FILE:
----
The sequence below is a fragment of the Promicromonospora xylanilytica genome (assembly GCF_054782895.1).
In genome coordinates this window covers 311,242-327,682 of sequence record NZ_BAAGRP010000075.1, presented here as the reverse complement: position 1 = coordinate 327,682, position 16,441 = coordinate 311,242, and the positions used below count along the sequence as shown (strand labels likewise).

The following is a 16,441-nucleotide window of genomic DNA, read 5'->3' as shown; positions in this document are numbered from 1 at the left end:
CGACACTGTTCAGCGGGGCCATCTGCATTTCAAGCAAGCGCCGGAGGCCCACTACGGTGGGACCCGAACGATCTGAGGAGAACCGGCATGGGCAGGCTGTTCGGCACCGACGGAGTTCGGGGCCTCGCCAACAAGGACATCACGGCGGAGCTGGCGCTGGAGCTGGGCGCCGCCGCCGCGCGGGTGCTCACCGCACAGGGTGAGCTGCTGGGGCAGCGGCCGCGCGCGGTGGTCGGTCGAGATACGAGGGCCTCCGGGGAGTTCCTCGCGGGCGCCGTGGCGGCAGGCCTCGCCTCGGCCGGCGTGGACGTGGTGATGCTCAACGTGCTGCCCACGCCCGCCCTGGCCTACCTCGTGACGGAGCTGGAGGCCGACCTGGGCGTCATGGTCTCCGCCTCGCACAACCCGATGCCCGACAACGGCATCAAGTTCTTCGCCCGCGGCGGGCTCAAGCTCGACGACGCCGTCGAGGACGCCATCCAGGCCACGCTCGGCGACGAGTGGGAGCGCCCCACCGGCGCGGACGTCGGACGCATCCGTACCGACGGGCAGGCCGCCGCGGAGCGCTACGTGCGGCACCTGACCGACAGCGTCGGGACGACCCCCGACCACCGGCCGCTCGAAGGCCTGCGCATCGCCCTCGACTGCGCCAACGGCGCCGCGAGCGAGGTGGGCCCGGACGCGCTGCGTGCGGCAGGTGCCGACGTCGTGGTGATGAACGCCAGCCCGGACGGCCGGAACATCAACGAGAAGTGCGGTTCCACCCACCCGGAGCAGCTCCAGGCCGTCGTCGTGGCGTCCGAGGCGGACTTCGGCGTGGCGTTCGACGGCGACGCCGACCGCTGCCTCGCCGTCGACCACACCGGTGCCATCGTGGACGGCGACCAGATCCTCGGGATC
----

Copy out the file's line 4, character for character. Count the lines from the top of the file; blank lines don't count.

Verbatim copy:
CGACACTGTTCAGCGGGGCCATCTGCATTTCAAGCAAGCGCCGGAGGCCCACTACGGTGGGACCCGAACGATCTGAGGAGAACCGGCATGGGCAGGCTGTTCGGCACCGACGGAGTTCGGGGCCTCGCCAACAAGGACATCACGGCGGAGCTGGCGCTGGAGCTGGGCGCCGCCGCCGCGCGGGTGCTCACCGCACAGGGTGAGCTGCTGGGGCAGCGGCCGCGCGCGGTGGTCGGTCGAGATACGAGGGCCTCCGGGGAGTTCCTCGCGGGCGCCGTGGCGGCAGGCCTCGCCTCGGCCGGCGTGGACGTGGTGATGCTCAACGTGCTGCCCACGCCCGCCCTGGCCTACCTCGTGACGGAGCTGGAGGCCGACCTGGGCGTCATGGTCTCCGCCTCGCACAACCCGATGCCCGACAACGGCATCAAGTTCTTCGCCCGCGGCGGGCTCAAGCTCGACGACGCCGTCGAGGACGCCATCCAGGCCACGCTCGGCGACGAGTGGGAGCGCCCCACCGGCGCGGACGTCGGACGCATCCGTACCGACGGGCAGGCCGCCGCGGAGCGCTACGTGCGGCACCTGACCGACAGCGTCGGGACGACCCCCGACCACCGGCCGCTCGAAGGCCTGCGCATCGCCCTCGACTGCGCCAACGGCGCCGCGAGCGAGGTGGGCCCGGACGCGCTGCGTGCGGCAGGTGCCGACGTCGTGGTGATGAACGCCAGCCCGGACGGCCGGAACATCAACGAGAAGTGCGGTTCCACCCACCCGGAGCAGCTCCAGGCCGTCGTCGTGGCGTCCGAGGCGGACTTCGGCGTGGCGTTCGACGGCGACGCCGACCGCTGCCTCGCCGTCGACCACACCGGTGCCATCGTGGACGGCGACCAGATCCTCGGGATC